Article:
4. Why do atheists believe all religions are wrong?

 

Lewis says that if you are an atheist, you do have to believe that the main point in all the world’s religions is one huge mistake. I think that “main point” in all religions is that there is some sort of god, or higher power, that exists. He doesn’t really say why atheists believe they are all wrong, but at the end of the chapter he said that in answer to the question, “If a good God made the world why has it gone wrong?” isn’t it much easier to embrace the way of the atheist, to just say that the world was not made by any intelligent power?

 

5. Lewis says, “If you are a Christian, you are free to think that all of these religions, even the queerest ones, contain at least some hint of the truth.” What thoughts do you have on this?

 

I answered this in #3, because it stood out to me in reading the chapter. I like that we have the freedom to think and to ponder, and to find that “hint of truth”, just like we find it in secular novels and movies. I do believe we must be careful, cautious, not to be lead astray to follow what feels good (like the popular guests on Oprah-their form of spirituality). Could it be a bit of a dangerous freedom? Yet, I would think that a true child of God, with the Spirit’s guidance, won’t abandon their true faith. As I said above, evangelicalism doesn’t usually allow for this freedom. I am also thinking of a very popular broadcast on Moody Radio that ended a few years ago, and the two hosts have revealed that they were not given the “freedom” to talk about certain subjects or to have certain guests on the show, but now that the one has her own podcast, they have the freedom to do so. Thoughts, anyone? Is this a good freedom or maybe one to be cautious with?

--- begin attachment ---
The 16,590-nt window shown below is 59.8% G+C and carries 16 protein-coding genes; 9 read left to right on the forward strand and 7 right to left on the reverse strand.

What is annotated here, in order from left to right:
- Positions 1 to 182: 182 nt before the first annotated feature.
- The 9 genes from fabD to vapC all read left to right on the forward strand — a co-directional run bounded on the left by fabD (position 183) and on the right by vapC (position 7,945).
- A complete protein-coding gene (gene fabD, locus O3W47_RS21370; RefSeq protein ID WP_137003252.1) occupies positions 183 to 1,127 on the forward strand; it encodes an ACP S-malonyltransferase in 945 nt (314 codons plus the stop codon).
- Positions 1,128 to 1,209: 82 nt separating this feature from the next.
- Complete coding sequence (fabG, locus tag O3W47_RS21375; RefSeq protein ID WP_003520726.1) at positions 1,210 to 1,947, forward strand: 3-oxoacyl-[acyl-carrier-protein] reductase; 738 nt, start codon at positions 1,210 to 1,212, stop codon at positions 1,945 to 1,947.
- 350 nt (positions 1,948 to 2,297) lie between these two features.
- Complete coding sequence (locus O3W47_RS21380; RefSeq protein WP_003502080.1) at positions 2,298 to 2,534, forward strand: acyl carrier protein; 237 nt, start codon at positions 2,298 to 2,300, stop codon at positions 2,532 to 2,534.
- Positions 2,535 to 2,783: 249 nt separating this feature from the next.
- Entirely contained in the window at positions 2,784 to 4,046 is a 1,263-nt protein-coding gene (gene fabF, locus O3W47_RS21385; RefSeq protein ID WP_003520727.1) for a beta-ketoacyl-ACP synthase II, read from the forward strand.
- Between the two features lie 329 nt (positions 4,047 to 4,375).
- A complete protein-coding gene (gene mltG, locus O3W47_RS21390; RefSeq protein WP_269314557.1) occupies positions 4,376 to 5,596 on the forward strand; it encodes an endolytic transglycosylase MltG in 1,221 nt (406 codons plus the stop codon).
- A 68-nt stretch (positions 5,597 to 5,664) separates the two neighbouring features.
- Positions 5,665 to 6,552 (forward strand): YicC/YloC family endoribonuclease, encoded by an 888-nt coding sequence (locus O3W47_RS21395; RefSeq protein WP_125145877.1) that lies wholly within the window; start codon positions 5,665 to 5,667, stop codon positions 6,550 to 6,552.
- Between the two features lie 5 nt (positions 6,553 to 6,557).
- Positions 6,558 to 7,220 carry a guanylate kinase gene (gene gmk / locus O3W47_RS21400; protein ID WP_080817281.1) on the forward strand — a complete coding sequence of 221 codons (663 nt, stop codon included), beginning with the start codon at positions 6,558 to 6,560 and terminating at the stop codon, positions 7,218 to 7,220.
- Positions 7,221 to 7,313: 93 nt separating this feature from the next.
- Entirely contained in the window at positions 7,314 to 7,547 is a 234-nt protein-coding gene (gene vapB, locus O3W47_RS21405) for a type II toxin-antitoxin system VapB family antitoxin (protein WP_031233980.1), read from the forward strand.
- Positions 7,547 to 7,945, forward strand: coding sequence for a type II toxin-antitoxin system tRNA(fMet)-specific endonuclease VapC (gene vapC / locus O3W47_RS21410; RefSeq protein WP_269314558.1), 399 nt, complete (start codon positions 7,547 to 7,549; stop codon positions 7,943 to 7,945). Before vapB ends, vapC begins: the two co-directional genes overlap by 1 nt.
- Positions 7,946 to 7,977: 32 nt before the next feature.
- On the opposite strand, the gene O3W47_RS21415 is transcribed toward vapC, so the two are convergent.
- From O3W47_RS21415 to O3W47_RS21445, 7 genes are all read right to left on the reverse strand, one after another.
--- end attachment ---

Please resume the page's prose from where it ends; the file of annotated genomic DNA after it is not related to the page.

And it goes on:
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    I love these thoughts from Susan on Lewis’s statement that we can find bits of truth in all religions:

     I like that we have the freedom to think and to ponder, and to find that “hint of truth”, just like we find it in secular novels and movies. I do believe we must be careful, cautious, not to be lead astray to follow what feels good (like the popular guests on Oprah-their form of spirituality). Could it be a bit of a dangerous freedom? Yet, I would think that a true child of God, with the Spirit’s guidance, won’t abandon their true faith. As I said above, evangelicalism doesn’t usually allow for this freedom. I am also thinking of a very popular broadcast on Moody Radio that ended a few years ago, and the two hosts have revealed that they were not given the “freedom” to talk about certain subjects or to have certain guests on the show, but now that the one has her own podcast, they have the freedom to do so.